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Celebrating the best in TV, spotting up-and-coming docu film makers

THE curtain goes up Monday on the five-day Shanghai Television Festival that includes the Magnolia Awards, DocuChina selection and lots of talks and seminars. Xu Wei tunes in.

The annual Shanghai International Television Festival is a chance to view top domestic and international documentaries and TV films, get closer to stars and spot industry trends.

The curtain goes up on Monday night on the 15th annual TV celebration and closes on Friday at the Shanghai Grand Theater.

The programs include the Magnolia Awards, international forums, DocuChina film maker plan and pitching for a new animation project.

The opening ceremony will feature Chinese pop singers Sun Nan and Mao A'ming and local comedian Zhou Libo.

More than 50 entries from around the world will compete for Magnolia Awards for best TV drama, documentary and animated work. The awards, named after the city flower, are the Shanghai government's prestigious awards for television excellence.

Awards will be handed out at the closing ceremony on Friday.

The 15-member jury includes influential producers, director, actors and critics, such as Rick Feldman, president of NATPE (National Association of Television Program Executives); French documentary film maker Michel Noll; American producer Joyce Miller; Hong Kong actress Sheren Tang; and mainland TV drama director Zheng Xiaolong.

A fixture in the festival is the DocuChina project, which identifies six promising young directors with compelling proposals and funds filming.

The five-member jury for the DocuChina project includes famed film makers Wang Quan'an and Ning Ying.

This year's theme is "Survival of the Fittest," after Charles Darwin's theory of natural selection. The program includes final pitching and selection, along with master classes by award-winning domestic directors Zhou Bing and Peng Xiaolian.

Six scripts will be selected from among 15 finalists. Winners will receive at least 80,000 yuan (US$11,706) each for filming. Renowned director Jia Zhangke will advise and offer technical support.

The Magnolia Forum, as usual, takes a global view of the television industry. Topics include new media, trends in TV production and trends in children's programming.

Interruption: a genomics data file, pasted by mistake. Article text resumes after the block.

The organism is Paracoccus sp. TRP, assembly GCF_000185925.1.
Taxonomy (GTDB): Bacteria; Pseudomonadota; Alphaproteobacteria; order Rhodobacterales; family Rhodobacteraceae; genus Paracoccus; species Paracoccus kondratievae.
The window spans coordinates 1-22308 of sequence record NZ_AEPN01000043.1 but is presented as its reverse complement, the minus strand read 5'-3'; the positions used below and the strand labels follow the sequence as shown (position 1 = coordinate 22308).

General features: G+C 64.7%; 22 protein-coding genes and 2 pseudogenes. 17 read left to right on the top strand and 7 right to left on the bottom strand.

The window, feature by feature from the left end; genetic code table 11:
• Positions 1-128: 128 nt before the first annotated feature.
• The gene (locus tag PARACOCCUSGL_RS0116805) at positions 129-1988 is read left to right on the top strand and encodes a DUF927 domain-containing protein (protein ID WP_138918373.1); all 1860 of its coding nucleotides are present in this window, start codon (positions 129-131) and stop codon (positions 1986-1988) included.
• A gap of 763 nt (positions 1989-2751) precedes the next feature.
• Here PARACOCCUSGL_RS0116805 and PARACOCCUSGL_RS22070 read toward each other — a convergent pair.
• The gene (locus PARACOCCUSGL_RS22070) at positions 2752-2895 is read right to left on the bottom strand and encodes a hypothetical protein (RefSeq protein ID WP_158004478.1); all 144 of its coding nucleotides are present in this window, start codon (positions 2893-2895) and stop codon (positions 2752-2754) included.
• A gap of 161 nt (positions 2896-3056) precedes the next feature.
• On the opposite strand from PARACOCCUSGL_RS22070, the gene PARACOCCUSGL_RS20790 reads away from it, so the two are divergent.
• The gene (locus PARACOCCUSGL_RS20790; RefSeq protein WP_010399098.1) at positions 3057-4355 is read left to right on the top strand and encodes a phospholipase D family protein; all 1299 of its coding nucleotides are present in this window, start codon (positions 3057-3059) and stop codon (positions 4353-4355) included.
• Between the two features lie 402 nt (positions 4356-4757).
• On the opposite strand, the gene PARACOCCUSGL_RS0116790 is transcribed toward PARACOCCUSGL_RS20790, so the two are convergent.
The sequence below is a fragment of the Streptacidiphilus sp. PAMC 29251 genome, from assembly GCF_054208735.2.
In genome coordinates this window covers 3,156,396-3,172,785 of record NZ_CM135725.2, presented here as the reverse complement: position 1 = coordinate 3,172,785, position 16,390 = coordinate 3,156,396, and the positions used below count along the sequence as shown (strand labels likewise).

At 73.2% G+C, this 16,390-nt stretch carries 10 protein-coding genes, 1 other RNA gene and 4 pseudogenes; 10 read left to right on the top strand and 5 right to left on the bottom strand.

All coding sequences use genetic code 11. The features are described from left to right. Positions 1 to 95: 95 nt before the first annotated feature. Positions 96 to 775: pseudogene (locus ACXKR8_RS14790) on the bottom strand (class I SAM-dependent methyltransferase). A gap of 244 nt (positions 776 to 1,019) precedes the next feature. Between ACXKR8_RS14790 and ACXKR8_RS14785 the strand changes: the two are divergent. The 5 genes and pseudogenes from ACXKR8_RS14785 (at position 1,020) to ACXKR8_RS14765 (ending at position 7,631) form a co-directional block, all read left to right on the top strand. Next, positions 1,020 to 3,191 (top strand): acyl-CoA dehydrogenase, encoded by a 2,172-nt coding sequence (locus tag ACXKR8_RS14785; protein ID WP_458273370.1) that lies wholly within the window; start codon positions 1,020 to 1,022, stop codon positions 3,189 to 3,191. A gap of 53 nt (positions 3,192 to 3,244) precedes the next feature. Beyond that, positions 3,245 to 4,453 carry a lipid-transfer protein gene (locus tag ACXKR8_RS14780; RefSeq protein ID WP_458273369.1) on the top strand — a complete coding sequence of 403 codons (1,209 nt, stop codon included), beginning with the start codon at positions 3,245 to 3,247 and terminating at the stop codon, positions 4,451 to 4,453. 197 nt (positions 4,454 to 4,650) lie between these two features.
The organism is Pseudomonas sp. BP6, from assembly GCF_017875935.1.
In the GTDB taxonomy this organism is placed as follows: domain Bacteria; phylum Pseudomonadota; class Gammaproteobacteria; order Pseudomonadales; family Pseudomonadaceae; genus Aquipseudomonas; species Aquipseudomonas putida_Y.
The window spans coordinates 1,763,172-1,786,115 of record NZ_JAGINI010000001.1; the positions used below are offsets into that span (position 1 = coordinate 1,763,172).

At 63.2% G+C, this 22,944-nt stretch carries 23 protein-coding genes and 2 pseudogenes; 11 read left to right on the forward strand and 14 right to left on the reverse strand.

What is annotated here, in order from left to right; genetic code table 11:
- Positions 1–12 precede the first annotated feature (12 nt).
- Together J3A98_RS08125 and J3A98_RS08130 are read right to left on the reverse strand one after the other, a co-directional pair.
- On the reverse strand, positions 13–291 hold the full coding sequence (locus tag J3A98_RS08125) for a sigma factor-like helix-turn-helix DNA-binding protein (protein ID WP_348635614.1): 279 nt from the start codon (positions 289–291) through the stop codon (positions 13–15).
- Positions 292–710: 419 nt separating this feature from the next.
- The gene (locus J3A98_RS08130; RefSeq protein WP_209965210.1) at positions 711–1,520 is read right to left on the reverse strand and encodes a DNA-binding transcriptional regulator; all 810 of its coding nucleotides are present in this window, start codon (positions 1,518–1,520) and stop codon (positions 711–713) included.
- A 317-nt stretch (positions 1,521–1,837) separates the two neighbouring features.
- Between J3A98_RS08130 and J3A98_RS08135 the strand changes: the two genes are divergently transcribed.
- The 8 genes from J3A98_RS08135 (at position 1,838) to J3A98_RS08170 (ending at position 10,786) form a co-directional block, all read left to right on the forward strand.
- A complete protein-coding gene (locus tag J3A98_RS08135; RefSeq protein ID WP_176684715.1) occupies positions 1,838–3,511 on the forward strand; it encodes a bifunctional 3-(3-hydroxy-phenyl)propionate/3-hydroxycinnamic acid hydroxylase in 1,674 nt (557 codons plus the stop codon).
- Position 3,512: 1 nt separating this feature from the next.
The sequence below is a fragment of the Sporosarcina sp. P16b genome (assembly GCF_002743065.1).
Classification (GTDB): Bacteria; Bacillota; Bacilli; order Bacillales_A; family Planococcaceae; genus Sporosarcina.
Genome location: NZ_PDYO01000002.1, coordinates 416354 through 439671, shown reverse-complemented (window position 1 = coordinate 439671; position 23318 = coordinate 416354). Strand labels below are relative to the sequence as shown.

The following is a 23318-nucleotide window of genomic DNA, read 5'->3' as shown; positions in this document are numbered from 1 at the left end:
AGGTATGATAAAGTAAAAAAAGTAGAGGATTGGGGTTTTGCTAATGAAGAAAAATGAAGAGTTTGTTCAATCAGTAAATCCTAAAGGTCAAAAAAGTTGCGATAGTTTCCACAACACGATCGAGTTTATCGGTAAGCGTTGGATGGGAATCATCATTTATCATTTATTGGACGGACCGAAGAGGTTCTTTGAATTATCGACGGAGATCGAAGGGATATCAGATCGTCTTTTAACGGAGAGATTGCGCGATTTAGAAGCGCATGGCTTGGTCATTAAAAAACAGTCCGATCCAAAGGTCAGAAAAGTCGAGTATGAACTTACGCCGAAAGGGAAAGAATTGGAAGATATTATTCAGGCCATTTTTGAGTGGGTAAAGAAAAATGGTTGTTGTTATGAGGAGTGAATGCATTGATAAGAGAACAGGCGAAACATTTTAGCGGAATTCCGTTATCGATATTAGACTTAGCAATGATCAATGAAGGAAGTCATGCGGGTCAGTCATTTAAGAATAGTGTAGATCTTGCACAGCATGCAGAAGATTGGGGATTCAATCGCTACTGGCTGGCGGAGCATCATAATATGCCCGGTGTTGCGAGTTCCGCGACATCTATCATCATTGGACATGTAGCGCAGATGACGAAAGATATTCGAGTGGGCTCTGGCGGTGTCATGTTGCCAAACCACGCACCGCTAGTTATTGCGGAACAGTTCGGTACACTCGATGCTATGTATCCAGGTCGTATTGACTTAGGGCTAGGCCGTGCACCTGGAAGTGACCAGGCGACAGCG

The Sino-US seminar for TV show creators will feature guest lecturers Deran Sarafian, a director of the hit series "House," and Cyrus Voris; and Ethan Reiff, creators of "Eleventh Hour." The Americans will also seek possibilities of collaborating with the Chinese peers. Renowned Chinese actor and producer Zhang Guoli and film maker Zheng Xiaolong will attend.

The second Shanghai University Student Television Festival will open on Tuesday, featuring a range of programs developed by local students. Young people can also select their favorite Chinese TV programs of last year and chat with the production teams.

Twenty-six shows are in the running, including China Central Television's celebrity interview program "Art Life" and Shanghai Documentary Channel's feature program "Archives."

A digital video contest will be held, winners chosen by experts and Netizens; prizes will be awarded on Thursday. The lives and education of migrant workers and their children is expected to be one of the topics.

"With the emergence of many new media forms, we hope to bring young people back to television," says Teng Junjie, an official with the organizing committee of the 15th Shanghai Television Festival. "They can learn more bout the industry, its new opportunities and challenges."

Shanghai's Art Channel will live broadcast the opening and closing ceremonies at 7:40pm.


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